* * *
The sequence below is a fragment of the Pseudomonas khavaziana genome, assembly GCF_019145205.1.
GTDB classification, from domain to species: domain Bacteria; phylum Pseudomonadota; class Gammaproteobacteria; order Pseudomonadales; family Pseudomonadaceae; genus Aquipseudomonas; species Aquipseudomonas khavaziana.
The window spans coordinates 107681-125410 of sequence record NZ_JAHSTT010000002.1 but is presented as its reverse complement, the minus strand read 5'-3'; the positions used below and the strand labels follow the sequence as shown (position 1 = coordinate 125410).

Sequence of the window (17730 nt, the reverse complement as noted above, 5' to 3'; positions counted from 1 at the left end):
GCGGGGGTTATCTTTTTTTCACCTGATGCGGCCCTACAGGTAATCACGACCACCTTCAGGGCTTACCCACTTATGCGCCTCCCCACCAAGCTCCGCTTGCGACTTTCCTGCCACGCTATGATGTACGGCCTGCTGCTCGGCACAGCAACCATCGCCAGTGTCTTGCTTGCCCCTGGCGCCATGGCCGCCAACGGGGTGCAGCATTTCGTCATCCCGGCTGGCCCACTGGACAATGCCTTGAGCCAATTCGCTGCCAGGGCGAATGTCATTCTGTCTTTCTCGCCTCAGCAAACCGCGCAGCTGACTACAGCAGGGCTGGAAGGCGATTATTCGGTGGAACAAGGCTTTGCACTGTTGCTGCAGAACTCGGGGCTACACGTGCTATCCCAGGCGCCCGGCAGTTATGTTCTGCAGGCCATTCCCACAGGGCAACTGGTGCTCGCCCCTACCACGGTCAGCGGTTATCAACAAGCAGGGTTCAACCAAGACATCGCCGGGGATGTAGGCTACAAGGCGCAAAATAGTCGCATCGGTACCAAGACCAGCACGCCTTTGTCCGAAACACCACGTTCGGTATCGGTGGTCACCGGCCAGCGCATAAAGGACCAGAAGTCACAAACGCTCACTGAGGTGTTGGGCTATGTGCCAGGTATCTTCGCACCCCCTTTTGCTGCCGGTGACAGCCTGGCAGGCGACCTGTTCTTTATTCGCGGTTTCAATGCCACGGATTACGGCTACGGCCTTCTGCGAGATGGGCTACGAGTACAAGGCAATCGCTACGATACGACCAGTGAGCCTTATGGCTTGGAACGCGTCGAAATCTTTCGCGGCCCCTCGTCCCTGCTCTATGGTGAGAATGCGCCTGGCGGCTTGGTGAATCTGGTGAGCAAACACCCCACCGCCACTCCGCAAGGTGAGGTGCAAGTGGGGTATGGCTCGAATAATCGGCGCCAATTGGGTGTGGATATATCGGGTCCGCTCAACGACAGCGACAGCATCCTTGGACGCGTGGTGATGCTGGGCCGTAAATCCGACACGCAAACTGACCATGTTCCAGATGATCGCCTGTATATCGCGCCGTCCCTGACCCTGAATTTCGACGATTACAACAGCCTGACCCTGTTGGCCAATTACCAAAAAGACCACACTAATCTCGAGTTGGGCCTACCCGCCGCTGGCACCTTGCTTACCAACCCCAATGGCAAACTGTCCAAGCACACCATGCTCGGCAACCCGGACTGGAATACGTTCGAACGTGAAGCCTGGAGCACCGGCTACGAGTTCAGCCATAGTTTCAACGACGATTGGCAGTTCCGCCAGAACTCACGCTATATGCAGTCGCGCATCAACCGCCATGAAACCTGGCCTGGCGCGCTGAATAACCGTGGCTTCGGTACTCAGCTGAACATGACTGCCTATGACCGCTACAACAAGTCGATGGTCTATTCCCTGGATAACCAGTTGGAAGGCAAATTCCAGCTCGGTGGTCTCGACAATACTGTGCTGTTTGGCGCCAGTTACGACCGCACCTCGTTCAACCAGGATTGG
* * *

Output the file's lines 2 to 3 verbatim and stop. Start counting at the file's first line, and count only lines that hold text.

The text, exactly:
GTDB classification, from domain to species: domain Bacteria; phylum Pseudomonadota; class Gammaproteobacteria; order Pseudomonadales; family Pseudomonadaceae; genus Aquipseudomonas; species Aquipseudomonas khavaziana.
The window spans coordinates 107681-125410 of sequence record NZ_JAHSTT010000002.1 but is presented as its reverse complement, the minus strand read 5'-3'; the positions used below and the strand labels follow the sequence as shown (position 1 = coordinate 125410).